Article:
Sinn Féin and DUP battle it out on Northern Ireland’s airwaves

Jim Allister leads charge to spook unionists about Irish language Act on BBC Radio Ulster

Traditional Unionist Voice leader Jim Allister: went head-to-head with former Alliance minister Dr Stephen Farry on the Stephen Nolan Show. Photograph:  Pacemaker

Traditional Unionist Voice leader Jim Allister: went head-to-head with former Alliance minister Dr Stephen Farry on the Stephen Nolan Show. Photograph: Pacemaker

 

A battle of hearts and minds will determine whether the DUP and Sinn Féin will yet sign off on a deal to restore the Northern Executive and Assembly, and that tussle continued on Wednesday on the airwaves in Northern Ireland.

Programmes such as BBC Radio Ulster’s Stephen Nolan Show and Talkback, which encourage contributions from members of the public, provide something of a barometer of the prevailing opinion or opinions in Northern Ireland.

It’s been clear for the guts of two weeks that the DUP and Sinn Féin were on the brink of a deal to restore Stormont but that ultimately Arlene Foster and her senior team of negotiators could not sell the agreement to its base – and also to some of its own Assembly members and MPs – due to the proposed Irish language Act.

As reported here and as confirmed in the 13 pages of leaked documents about the “draft agreement” published on journalist and commentator Eamonn Mallie’s website, the Irish element of the deal involved a fudge or compromise which allowed Sinn Féin to interpret it one way and the DUP another way.

It was a good Northern Ireland solution to a Northern Ireland problem, but there weren’t enough unionist voices to make that point. Instead canards were flown by hardline unionists opposed to a compromise with nationalism.

Fake news

An example was how last week on Talkback one former executive member of the DUP taken in by the fake news insisted that his daughter would not be able to get a job in the Northern Ireland civil service because she could not speak Irish.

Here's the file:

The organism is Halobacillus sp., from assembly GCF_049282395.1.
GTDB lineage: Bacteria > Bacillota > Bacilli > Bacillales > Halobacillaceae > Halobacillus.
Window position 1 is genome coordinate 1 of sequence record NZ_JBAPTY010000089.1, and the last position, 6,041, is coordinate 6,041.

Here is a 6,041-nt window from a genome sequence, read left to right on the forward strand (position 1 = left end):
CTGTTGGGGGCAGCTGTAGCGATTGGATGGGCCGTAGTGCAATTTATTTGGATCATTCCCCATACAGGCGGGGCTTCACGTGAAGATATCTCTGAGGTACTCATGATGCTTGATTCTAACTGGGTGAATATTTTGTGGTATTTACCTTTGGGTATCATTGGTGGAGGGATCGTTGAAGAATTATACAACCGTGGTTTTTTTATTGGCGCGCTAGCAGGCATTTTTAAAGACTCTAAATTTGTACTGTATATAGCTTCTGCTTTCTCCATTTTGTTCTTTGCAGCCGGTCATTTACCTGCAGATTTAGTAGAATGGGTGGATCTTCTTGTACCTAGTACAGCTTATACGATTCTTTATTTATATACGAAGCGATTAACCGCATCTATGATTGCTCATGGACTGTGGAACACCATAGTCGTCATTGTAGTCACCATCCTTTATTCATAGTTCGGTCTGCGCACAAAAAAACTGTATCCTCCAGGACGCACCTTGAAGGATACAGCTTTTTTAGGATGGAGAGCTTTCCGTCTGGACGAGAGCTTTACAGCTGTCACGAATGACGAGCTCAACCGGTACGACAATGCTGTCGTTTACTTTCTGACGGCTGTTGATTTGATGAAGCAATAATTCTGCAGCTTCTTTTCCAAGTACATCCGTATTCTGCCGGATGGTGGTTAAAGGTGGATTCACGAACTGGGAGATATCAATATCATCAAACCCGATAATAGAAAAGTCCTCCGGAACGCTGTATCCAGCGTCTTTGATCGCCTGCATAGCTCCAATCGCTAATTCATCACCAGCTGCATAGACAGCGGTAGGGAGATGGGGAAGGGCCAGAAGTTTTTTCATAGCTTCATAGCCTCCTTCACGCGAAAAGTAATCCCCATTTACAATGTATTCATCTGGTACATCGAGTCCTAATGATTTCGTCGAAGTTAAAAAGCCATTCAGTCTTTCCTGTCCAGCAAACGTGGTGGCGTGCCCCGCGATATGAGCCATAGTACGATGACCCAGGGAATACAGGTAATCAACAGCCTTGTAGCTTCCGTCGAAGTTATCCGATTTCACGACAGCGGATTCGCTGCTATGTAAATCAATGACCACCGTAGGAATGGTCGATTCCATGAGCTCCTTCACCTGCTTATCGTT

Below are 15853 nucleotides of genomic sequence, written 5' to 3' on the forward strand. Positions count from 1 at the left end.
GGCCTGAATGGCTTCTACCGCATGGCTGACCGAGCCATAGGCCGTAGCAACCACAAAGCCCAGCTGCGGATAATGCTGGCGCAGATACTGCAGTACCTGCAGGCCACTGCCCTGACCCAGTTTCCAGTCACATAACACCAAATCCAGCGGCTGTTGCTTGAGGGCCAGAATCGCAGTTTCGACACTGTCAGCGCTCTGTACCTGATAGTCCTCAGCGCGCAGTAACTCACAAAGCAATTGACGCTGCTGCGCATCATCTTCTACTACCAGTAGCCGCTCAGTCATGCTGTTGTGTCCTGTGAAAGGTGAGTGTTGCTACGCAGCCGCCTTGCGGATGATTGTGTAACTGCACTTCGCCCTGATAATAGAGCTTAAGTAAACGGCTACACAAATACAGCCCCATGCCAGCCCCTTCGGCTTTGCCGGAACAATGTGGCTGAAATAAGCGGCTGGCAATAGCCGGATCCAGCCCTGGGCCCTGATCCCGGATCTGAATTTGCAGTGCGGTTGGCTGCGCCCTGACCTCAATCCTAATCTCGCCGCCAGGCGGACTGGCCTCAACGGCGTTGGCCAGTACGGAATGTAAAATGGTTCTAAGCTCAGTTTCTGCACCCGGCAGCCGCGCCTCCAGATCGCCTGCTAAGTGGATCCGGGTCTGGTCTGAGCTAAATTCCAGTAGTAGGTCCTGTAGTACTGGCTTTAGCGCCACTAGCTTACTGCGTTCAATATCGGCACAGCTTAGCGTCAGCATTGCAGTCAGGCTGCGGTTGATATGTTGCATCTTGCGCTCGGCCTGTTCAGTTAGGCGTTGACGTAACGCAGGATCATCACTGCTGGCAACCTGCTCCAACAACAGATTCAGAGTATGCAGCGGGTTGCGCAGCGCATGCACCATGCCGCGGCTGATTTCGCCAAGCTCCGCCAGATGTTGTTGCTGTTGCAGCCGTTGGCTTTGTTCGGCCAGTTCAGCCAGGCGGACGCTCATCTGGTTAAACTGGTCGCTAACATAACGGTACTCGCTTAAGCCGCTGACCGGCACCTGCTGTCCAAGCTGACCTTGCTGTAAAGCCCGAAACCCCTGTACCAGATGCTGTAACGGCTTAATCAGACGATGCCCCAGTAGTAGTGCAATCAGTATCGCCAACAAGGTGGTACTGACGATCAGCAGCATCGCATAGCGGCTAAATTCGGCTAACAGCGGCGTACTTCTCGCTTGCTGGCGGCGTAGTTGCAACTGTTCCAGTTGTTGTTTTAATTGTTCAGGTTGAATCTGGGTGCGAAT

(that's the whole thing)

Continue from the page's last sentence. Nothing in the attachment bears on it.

Presenter William Crawley tried to persuade the caller that what he was saying was based on a “myth”, but he would not be convinced.

Jim Allister, as the sole representative of the Traditional Unionist Voice in the dormant Assembly, is a one-man band but he beats a loud drum, and has succeeded in generating fear and suspicion among elements of unionism about the proposed Irish legislation.

On the Nolan show on Wednesday he was again leading the charge to spook unionism about the Irish language Act, but for the first time he faced a real challenge.

According to leaked draft proposals, an Irish language commissioner would be appointed to promote and facilitate use of the language throughout all Northern Executive departments, local government, public bodies and arm’s lengths bodies. An Ulster Scots commissioner also would be appointed.

It appeared implicit in the paper that the application of legislation in different areas would be commensurate with the level of the use of Irish and Ulster Scots in those areas – although it must be stated that all the documentation has yet to be seen.

‘Enforcer’

Allister seized on the commissioner proposal, painting him or her as an “enforcer” and a “zealot” who would deliver an “aggressive” and “progressive” Irish language Act.

Former Alliance minister Dr Stephen Farry accused him of misquoting the document, leading Allister to harangue: “Is this Sinn Féin’s little helper again? You can always rely on the Alliance Party to bail out Sinn Féin.”

Farry retorted: “Here we go again, Jim, let’s focus on facts rather than abuse, let’s focus on the words.”

SDLP Assembly member Colin McGrath referred to how, during one of the previous failed sets of negotiations over the past 13 months, the DUP accused Sinn Féin of seeking to win a “10-nil” victory over unionism.

With a compromise on language and Sinn Féin failing to get copper-fastened commitments on same-sex marriage and a bill of rights, it seemed more like “10-nil” to the DUP, said McGrath.

And on it goes, the only difference that this time a stronger counter-narrative was heard to those who want to wreck any chance of a return to powersharing, notwithstanding that middle ground unionism still hasn’t found its voice.